Fiber optic internet is a rapidly-growing sector of the telecommunications industry. You probably are reading this article through such a connection. And if you’re not, you’re probably wondering why your internet service provider (ISP) has not taken the steps necessary to facilitate this kind of connection for you. What makes a fiber optic connection so much faster than a copper Ethernet-based network? Is there a limit at all to how much bandwidth can pass through fiber? How come some countries have faster internet than others? I’ll try to answer all of these questions in a way that’s easy to understand!
1: What makes fiber better than copper?
The era of Ethernet is dimming. But why do people prefer fiber optic better than Ethernet? ISPs seem to be in a hurry to upgrade their infrastructures.
First of all, Ethernet isn’t going anywhere. ISPs don’t operate on Ethernet. That’s just the 8-pin copper connection you use to connect to the internet. It’s the end of the connection, where your computer is connected to its wall socket or router. ISPs actually operate on a series of copper cables designed to carry signals at varying frequencies. Some of them have chosen to replace all these cables with optical cables, which for some reason are superior.
[mte_content_ads]Instead of carrying data through electrical currents, which attenuate (diminish) over a certain distance, fiber optic cables carry pulses of light through clear fiberglass or other materials enclosed in shielded material. Here, we see a lack of attenuation, and a much higher potential for shortening the pulses transmitted. Since you can send shorter pulses, you can increase the amount you send per second. Therefore, fiber has a much higher potential bandwidth capacity than copper.
Fiber optic cables don’t flinch when sending a signal over a distance of 200 kilometers (~120 miles). Copper struggles to send signals at distances of even 20 km (~12 miles). With copper, you also have to measure changes in the electromagnetic field of each wire, while with fiber, you only have to translate pulses of light into electric signals. In other words, it’s much more efficient with long-distance high-speed communication. What’s not to like?
2: What is the maximum amount of bandwidth a fiber cable can carry?
This question is difficult. Usually, fiber cables carry an average of a few terabytes of data per second. Some can go up to hundreds of terabytes per second. You can theoretically send one pulse per femtosecond, or 0.000000000000001 seconds, or so.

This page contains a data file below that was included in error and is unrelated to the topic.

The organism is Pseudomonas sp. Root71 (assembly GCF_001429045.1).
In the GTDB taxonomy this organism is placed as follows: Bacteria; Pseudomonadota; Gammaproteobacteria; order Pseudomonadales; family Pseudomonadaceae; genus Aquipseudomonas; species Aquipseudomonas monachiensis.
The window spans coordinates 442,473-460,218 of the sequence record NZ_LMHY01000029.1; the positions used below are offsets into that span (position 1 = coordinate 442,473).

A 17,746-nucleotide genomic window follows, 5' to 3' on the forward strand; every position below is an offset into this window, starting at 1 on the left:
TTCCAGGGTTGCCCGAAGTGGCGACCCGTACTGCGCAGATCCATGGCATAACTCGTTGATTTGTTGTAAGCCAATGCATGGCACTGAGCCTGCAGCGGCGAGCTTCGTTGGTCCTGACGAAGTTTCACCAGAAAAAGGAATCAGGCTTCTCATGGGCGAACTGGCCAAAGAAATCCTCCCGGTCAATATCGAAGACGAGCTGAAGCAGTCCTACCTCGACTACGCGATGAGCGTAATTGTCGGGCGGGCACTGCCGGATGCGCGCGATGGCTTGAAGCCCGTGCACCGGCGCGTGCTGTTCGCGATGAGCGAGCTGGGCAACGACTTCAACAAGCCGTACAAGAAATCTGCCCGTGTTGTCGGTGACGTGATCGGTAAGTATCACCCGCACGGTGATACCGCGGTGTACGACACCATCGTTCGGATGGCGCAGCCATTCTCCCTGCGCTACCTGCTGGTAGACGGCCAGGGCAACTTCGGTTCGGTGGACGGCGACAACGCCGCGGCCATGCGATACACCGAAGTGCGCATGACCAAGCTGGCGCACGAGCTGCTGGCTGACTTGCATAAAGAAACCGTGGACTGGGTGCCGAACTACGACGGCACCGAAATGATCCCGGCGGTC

3: What is stopping my country’s ISPs from adopting fiber?
For one, it’s very difficult to change to fiber. If the whole investment was in the cables, ISPs would be in on it without a hitch. But there are a lot of other things to consider. The hardware that routes signals to their destinations, the processing units, and lots of other equipment has to be replaced. The old copper equipment will have to be scrapped. Copper cables have to be disposed of properly. There are many things that can present roadblocks in the adoption of fiber optics.
But perhaps the biggest potential obstacles to fiber adoption (especially in the US) are government and public/private bureaucracies. It’s no coincidence that countries with the freest telecommunications markets – such as Hong Kong, Japan, Romania, Singapore, Switzerland, and Latvia – also have the greatest surpluses in bandwidth. In these countries, it’s not uncommon to see someone with a $50 plan using a line that’s faster than what their computers can handle; something in the order of 500 Mbps or higher.
Needless to say, each country has unique obstacles and different terrain to overcome. There’s no cookie-cutter model for what a country must do to quickly adopt fiber internet. For example, some countries have freed-up telecom markets, but their operators are too poor to take the leap.
Fiber Is Fun!
Nothing spoils you more than downloading a massive 6 GB database in a few minutes. This will perhaps one day become a reality for most of the world. But, for now, we patiently wait while we navigate the stormy territory of red tape and financial burdens. For those of us who are lucky enough to look at this text from behind a fiber-connected computer, it’s time to take a moment and appreciate what we have.
If you’d like to ask more questions about fiber, give it a shot in the comments section below!